By Brian Kindle
Photos by Mike Dillon
Illustration by Drew Dunlap
The year is 1841, and Abraham Lincoln, bearded political titan and arguably the greatest leader in American history, is having girl problems. He’s just broken off his engagement with his fiancée, Mary Todd, and the split is not going well for him.
Maybe that’s an understatement. Chronically depressed, Lincoln is no stranger to melancholy, yet this one’s a real ass-kicker. He’s taking leaves of absence from the Illinois senate, failing to answer his personal correspondences and questioning his political career. It’s gone way beyond a simple break-up; instead, it’s become a battle with the darker elements of Lincoln’s soul. A few weeks later, he would write to a friend and law partner, “I am now the most miserable man living. If what I feel were equally distributed to the whole human family, there would not be one cheerful face on the earth.”
It makes perfect sense that, some 129 years later, Patrick Stickles would seize upon those words and that moment while writing The Monitor, the second album by the band Titus Andronicus. Stickles (the lead singer and songwriter) and his compatriots in Titus have for a few years now been among the strangest and most compelling punk rockers in existence. They write songs almost exclusively about grappling with personal misery and meaninglessness, and play them in a way that makes those struggles epic and incredibly significant.
What could be a better symbol for Titus Andronicus than a heart-rent, utterly sad Abraham Lincoln? It’s about as grand and as miserable as it gets. After all, here was a guy who had experienced a seemingly boundless array of public tragedy: his country collapsed around him, and then he had to lead it through a hideous bloodbath of a war. And yet, what really got to him, what really broke him up the most, was an interior fight, the one taking place with the demons in his heart and mind.
Patrick Stickles appreciates that. And on The Monitor, he would use that image to convey to every scared, miserable dude and lady who would listen that their own seemingly pathetic struggle was every bit as real and significant as a literal battle. Heck, maybe even a literal war.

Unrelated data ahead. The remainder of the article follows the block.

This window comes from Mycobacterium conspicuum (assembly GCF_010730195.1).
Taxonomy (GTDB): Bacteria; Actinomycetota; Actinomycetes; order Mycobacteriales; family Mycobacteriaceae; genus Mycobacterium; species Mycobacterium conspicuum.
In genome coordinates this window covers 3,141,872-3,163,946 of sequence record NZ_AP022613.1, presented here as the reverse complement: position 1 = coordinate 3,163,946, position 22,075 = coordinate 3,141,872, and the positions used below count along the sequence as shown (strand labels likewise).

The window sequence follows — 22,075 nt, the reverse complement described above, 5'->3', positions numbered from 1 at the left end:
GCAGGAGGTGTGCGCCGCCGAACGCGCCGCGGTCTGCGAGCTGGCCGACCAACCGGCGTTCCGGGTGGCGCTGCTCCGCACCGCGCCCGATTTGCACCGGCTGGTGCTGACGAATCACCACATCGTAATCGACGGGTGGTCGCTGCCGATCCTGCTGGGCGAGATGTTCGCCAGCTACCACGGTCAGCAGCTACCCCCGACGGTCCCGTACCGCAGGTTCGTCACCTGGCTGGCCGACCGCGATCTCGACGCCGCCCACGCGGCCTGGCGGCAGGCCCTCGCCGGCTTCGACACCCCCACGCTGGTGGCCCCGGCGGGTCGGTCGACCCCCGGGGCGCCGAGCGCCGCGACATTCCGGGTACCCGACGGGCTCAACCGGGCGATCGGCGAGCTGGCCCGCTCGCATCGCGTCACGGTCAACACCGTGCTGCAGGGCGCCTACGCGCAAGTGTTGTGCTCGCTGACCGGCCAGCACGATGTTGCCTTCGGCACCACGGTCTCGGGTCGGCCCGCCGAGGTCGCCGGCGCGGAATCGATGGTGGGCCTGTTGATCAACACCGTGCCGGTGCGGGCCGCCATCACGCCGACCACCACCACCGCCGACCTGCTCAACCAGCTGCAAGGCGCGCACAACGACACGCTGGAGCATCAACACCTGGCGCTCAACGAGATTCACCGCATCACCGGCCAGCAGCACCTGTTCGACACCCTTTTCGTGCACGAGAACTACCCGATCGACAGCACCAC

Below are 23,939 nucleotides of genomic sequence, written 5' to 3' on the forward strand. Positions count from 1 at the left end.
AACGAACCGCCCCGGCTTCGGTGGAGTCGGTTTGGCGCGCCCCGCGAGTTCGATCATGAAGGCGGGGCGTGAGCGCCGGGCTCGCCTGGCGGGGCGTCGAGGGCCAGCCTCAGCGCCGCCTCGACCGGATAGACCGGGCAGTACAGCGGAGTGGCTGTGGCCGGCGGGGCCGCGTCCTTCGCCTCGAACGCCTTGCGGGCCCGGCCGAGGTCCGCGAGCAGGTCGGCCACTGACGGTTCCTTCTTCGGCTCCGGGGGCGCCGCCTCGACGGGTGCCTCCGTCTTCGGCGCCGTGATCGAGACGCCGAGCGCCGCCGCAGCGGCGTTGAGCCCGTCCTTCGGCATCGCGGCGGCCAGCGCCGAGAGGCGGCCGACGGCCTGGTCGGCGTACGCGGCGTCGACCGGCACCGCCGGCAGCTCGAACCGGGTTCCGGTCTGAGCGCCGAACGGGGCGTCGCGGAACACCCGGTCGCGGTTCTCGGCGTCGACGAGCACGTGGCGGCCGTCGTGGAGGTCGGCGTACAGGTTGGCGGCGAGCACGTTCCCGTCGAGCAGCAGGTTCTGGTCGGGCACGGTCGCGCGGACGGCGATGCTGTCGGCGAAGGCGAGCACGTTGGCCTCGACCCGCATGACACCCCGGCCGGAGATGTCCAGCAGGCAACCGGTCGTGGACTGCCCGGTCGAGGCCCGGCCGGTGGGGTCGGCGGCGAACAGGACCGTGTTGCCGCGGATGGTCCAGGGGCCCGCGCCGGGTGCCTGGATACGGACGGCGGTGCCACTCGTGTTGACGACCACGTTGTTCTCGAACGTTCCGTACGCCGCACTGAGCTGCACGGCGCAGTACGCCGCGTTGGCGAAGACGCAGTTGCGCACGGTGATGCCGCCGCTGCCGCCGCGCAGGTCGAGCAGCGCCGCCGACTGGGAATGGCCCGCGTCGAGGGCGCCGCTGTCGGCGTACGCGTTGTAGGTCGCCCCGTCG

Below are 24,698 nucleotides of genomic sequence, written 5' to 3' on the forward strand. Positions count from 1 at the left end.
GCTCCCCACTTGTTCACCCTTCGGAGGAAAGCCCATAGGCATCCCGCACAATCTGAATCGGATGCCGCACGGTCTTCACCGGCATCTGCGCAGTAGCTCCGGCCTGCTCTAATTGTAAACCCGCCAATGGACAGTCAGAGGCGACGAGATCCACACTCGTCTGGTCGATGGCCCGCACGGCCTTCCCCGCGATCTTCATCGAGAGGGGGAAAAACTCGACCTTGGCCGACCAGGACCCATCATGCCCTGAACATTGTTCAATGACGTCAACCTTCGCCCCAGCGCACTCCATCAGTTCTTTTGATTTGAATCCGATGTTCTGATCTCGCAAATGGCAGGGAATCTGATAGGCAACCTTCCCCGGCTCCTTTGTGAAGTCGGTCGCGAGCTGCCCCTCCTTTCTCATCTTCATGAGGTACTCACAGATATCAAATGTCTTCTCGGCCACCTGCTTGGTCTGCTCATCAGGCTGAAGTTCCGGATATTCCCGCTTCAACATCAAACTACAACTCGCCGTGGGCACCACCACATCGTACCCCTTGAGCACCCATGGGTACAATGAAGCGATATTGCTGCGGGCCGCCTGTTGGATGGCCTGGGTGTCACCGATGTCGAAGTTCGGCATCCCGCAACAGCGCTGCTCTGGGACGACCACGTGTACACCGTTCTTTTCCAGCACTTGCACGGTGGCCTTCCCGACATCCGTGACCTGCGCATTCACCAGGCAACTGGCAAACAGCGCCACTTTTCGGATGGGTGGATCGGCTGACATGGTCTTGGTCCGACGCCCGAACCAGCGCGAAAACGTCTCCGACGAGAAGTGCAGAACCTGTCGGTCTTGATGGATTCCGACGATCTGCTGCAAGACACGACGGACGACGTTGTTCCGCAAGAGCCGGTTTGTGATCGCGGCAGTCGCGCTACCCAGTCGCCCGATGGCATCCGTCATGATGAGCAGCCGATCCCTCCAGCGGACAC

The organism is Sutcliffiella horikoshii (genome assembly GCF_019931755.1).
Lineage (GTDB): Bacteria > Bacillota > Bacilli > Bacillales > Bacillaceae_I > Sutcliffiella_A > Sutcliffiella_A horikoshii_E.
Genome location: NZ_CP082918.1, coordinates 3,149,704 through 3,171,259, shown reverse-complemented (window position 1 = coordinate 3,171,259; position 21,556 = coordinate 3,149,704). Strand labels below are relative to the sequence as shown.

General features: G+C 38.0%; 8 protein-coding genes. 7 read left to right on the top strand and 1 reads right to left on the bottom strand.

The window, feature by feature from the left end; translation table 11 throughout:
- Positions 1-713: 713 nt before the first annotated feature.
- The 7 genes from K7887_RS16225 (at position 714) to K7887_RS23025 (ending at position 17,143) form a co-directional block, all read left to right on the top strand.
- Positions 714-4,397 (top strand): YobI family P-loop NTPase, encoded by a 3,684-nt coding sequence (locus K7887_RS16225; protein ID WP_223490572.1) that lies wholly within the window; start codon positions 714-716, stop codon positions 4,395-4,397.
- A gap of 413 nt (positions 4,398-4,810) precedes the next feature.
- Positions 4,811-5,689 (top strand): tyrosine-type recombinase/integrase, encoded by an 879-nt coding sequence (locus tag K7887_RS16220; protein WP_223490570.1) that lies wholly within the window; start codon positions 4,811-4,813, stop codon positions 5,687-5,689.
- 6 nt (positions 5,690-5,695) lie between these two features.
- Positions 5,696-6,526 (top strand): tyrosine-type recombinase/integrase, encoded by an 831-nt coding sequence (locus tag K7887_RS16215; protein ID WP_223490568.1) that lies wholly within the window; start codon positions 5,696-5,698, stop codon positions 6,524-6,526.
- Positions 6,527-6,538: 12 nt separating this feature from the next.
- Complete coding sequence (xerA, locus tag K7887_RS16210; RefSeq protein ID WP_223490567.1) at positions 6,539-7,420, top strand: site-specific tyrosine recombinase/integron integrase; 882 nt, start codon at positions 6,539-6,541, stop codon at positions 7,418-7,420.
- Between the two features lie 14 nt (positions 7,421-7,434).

But let’s not get ahead of ourselves here. Instead, let’s return to 2008, when Titus Andronicus appeared essentially out of nowhere with their debut The Airing of Grievances. A fantastic collection of furious, ramshackle anthems, that album announced the band as an incredibly rare combination of smarts and desperate energy, depression balanced out by the overwhelming urge to cut loose and rock. They came off as angry, intelligent chroniclers of post-adolescent despair, with a sound that straddled a line between the best of punk rock and the best of rock opera.
Grievances was a glorious, occasionally brutal mess of contradictions: vast emotions set in small New Jersey towns, hyper-literate quotes married to chant-along choruses, inward neuroses played out in shambling, outsized rock and roll songs. The record was thick with alienation and existential dread; the lyrics concerned almost exclusively with rage at the world, personal inadequacy and a creeping sense of defeat. You could cut the angst with a meat cleaver.
But amazingly, the album left the listener feeling stoked, exhilarated even, not at all depressed. Music that deals with sadness and pain can all too often be an exercise in navel-gazing, but Stickles recognizes the universality of the darker emotions, and writes his songs accordingly. “Those feelings of dread or alienation are every bit as big and visceral as some feelings that might be more traditionally celebrated in song,” he says. “They’re an important element of our human experience and worthy of being celebrated along with the rest of them.”
“Celebrated” is exactly right. As weird as it sounds, Titus Andronicus is party music. Listening to it makes you want to immediately share it with a friend, or even better, shout the choruses along with a room full of other people.
It helps that at live shows and in person, the band members come across as charming and profoundly decent people. Their guitarist, Amy Klein, plays onstage with an infectious smile and looks like she’s having the time of her life. Their bassist, Ian Graetzler, also acts as the band’s manager and helps keep them true to their DIY ethics. And for a guy that spends many a night shouting out his personal failings onstage, Stickles is disarmingly ego-free, giving credit to his bandmates, his label, and most of all, his fans. “They bless us with a lot of enthusiastic support,” he says, “and that’s very validating and heartwarming.”